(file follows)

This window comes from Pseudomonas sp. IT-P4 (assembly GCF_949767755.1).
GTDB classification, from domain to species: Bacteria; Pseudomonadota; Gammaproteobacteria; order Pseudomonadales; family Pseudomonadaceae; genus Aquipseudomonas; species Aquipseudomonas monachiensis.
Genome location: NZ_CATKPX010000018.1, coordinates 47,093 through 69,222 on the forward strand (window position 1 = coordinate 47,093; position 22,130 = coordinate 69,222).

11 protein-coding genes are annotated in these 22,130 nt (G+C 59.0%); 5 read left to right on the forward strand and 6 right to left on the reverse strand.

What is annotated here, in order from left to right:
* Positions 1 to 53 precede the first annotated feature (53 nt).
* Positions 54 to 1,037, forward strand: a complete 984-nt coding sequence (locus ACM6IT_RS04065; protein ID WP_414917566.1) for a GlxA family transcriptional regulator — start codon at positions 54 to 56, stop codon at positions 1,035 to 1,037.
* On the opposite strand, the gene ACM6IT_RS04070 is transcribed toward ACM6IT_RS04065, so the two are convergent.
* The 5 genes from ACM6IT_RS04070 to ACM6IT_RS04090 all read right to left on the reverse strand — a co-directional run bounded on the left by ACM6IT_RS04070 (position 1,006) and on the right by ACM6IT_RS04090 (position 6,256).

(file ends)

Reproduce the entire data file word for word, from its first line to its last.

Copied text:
This window comes from Pseudomonas sp. IT-P4 (assembly GCF_949767755.1).
GTDB classification, from domain to species: Bacteria; Pseudomonadota; Gammaproteobacteria; order Pseudomonadales; family Pseudomonadaceae; genus Aquipseudomonas; species Aquipseudomonas monachiensis.
Genome location: NZ_CATKPX010000018.1, coordinates 47,093 through 69,222 on the forward strand (window position 1 = coordinate 47,093; position 22,130 = coordinate 69,222).

11 protein-coding genes are annotated in these 22,130 nt (G+C 59.0%); 5 read left to right on the forward strand and 6 right to left on the reverse strand.

What is annotated here, in order from left to right:
* Positions 1 to 53 precede the first annotated feature (53 nt).
* Positions 54 to 1,037, forward strand: a complete 984-nt coding sequence (locus ACM6IT_RS04065; protein ID WP_414917566.1) for a GlxA family transcriptional regulator — start codon at positions 54 to 56, stop codon at positions 1,035 to 1,037.
* On the opposite strand, the gene ACM6IT_RS04070 is transcribed toward ACM6IT_RS04065, so the two are convergent.
* The 5 genes from ACM6IT_RS04070 to ACM6IT_RS04090 all read right to left on the reverse strand — a co-directional run bounded on the left by ACM6IT_RS04070 (position 1,006) and on the right by ACM6IT_RS04090 (position 6,256).